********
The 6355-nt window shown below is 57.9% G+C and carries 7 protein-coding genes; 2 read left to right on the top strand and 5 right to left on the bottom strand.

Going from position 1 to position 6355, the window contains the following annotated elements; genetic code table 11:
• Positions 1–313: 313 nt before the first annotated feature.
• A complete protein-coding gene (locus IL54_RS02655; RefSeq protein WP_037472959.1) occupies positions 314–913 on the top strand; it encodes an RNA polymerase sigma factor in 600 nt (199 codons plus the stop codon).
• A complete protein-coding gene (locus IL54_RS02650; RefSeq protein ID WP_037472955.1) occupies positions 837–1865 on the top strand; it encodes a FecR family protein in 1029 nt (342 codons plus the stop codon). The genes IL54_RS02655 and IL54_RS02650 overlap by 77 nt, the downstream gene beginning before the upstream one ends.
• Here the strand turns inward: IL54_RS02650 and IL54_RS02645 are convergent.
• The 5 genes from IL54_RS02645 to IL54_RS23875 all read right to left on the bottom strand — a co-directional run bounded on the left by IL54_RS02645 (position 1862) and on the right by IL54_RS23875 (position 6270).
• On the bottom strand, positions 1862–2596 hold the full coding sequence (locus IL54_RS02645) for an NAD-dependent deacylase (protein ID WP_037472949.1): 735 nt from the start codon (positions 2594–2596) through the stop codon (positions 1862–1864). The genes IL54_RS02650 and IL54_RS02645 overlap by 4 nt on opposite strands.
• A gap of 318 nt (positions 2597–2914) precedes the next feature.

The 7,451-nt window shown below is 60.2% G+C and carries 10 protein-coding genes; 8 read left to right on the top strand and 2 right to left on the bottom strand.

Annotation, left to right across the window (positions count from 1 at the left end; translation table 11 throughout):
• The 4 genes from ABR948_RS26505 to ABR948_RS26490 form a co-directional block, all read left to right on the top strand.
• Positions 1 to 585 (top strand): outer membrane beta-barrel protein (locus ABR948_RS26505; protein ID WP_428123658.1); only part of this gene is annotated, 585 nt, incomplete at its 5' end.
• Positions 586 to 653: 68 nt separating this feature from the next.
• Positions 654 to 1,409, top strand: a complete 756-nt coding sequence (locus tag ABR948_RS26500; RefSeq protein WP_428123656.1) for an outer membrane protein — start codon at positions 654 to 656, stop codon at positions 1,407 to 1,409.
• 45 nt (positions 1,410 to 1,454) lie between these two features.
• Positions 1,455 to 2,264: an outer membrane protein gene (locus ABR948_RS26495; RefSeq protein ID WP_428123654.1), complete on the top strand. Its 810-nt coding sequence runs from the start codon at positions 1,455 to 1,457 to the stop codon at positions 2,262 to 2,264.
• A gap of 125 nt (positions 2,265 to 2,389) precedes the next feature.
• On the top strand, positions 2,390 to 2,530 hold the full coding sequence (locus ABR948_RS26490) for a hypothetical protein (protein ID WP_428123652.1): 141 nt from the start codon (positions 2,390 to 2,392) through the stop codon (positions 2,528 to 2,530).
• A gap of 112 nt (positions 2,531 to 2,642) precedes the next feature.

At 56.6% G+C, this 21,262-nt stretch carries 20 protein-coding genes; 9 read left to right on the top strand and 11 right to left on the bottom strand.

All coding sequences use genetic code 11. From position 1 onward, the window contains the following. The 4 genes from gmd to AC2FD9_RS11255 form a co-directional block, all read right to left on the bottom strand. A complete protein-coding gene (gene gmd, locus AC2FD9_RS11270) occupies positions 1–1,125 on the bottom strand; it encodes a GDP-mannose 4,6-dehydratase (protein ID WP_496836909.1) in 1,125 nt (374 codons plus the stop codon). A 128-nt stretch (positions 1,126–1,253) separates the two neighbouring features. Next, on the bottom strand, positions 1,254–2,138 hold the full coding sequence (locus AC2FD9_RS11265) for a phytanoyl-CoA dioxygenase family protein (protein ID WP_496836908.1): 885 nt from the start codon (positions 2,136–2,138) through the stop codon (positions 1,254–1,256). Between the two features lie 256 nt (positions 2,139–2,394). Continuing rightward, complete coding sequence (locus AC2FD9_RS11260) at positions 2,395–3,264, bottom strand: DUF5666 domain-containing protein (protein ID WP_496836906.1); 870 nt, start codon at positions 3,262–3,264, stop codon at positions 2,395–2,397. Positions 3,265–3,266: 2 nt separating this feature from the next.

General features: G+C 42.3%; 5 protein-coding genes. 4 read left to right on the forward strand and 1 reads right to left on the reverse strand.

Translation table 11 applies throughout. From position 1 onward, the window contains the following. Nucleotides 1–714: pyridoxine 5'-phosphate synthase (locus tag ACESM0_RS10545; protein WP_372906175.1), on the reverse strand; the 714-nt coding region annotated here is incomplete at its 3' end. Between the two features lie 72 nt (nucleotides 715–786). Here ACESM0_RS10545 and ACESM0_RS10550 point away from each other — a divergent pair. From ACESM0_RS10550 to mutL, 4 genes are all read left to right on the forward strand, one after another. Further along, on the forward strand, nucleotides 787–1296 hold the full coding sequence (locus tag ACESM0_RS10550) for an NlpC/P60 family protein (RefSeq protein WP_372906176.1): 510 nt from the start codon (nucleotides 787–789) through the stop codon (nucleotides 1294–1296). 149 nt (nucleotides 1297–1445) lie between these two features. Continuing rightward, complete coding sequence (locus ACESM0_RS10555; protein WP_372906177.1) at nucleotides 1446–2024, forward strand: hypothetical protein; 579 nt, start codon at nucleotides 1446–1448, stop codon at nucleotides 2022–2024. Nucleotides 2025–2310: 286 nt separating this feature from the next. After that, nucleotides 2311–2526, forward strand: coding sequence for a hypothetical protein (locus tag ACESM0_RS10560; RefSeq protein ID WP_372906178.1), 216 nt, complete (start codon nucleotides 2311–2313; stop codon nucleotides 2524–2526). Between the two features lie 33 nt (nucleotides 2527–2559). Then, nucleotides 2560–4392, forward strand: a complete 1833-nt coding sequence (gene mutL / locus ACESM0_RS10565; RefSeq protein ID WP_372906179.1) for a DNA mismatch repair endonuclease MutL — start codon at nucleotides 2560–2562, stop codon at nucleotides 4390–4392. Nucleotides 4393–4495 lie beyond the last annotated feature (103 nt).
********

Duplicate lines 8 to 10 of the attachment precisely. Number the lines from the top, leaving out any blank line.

• On the bottom strand, positions 1862–2596 hold the full coding sequence (locus IL54_RS02645) for an NAD-dependent deacylase (protein ID WP_037472949.1): 735 nt from the start codon (positions 2594–2596) through the stop codon (positions 1862–1864). The genes IL54_RS02650 and IL54_RS02645 overlap by 4 nt on opposite strands.
• A gap of 318 nt (positions 2597–2914) precedes the next feature.

The 7,451-nt window shown below is 60.2% G+C and carries 10 protein-coding genes; 8 read left to right on the top strand and 2 right to left on the bottom strand.